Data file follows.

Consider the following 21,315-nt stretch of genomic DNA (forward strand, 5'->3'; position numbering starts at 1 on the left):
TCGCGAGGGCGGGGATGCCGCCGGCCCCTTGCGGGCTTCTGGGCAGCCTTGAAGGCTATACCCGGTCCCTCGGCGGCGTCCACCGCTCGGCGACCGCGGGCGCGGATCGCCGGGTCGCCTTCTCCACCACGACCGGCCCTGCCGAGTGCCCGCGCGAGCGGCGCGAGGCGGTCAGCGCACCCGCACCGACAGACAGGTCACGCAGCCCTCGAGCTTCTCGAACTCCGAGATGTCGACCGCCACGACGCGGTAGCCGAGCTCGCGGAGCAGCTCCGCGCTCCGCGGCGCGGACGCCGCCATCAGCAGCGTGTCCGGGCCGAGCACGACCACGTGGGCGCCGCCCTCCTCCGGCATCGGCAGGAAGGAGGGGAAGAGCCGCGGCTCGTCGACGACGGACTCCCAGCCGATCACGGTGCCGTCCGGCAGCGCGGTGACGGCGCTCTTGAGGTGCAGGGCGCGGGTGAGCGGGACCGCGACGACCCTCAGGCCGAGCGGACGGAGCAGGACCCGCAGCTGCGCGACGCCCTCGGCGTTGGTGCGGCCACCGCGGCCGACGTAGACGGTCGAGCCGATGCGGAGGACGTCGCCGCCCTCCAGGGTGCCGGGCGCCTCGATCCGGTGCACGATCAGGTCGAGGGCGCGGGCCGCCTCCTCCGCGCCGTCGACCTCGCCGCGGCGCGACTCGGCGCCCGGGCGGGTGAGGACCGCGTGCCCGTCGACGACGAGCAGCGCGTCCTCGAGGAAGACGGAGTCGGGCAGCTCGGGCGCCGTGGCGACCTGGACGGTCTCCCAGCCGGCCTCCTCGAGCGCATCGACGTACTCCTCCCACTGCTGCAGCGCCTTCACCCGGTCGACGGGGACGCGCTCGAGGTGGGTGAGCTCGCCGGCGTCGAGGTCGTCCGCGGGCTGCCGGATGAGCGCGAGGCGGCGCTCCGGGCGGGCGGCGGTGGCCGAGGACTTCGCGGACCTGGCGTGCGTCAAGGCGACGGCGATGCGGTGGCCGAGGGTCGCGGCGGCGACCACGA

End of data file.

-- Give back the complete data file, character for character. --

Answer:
Consider the following 21,315-nt stretch of genomic DNA (forward strand, 5'->3'; position numbering starts at 1 on the left):
TCGCGAGGGCGGGGATGCCGCCGGCCCCTTGCGGGCTTCTGGGCAGCCTTGAAGGCTATACCCGGTCCCTCGGCGGCGTCCACCGCTCGGCGACCGCGGGCGCGGATCGCCGGGTCGCCTTCTCCACCACGACCGGCCCTGCCGAGTGCCCGCGCGAGCGGCGCGAGGCGGTCAGCGCACCCGCACCGACAGACAGGTCACGCAGCCCTCGAGCTTCTCGAACTCCGAGATGTCGACCGCCACGACGCGGTAGCCGAGCTCGCGGAGCAGCTCCGCGCTCCGCGGCGCGGACGCCGCCATCAGCAGCGTGTCCGGGCCGAGCACGACCACGTGGGCGCCGCCCTCCTCCGGCATCGGCAGGAAGGAGGGGAAGAGCCGCGGCTCGTCGACGACGGACTCCCAGCCGATCACGGTGCCGTCCGGCAGCGCGGTGACGGCGCTCTTGAGGTGCAGGGCGCGGGTGAGCGGGACCGCGACGACCCTCAGGCCGAGCGGACGGAGCAGGACCCGCAGCTGCGCGACGCCCTCGGCGTTGGTGCGGCCACCGCGGCCGACGTAGACGGTCGAGCCGATGCGGAGGACGTCGCCGCCCTCCAGGGTGCCGGGCGCCTCGATCCGGTGCACGATCAGGTCGAGGGCGCGGGCCGCCTCCTCCGCGCCGTCGACCTCGCCGCGGCGCGACTCGGCGCCCGGGCGGGTGAGGACCGCGTGCCCGTCGACGACGAGCAGCGCGTCCTCGAGGAAGACGGAGTCGGGCAGCTCGGGCGCCGTGGCGACCTGGACGGTCTCCCAGCCGGCCTCCTCGAGCGCATCGACGTACTCCTCCCACTGCTGCAGCGCCTTCACCCGGTCGACGGGGACGCGCTCGAGGTGGGTGAGCTCGCCGGCGTCGAGGTCGTCCGCGGGCTGCCGGATGAGCGCGAGGCGGCGCTCCGGGCGGGCGGCGGTGGCCGAGGACTTCGCGGACCTGGCGTGCGTCAAGGCGACGGCGATGCGGTGGCCGAGGGTCGCGGCGGCGACCACGA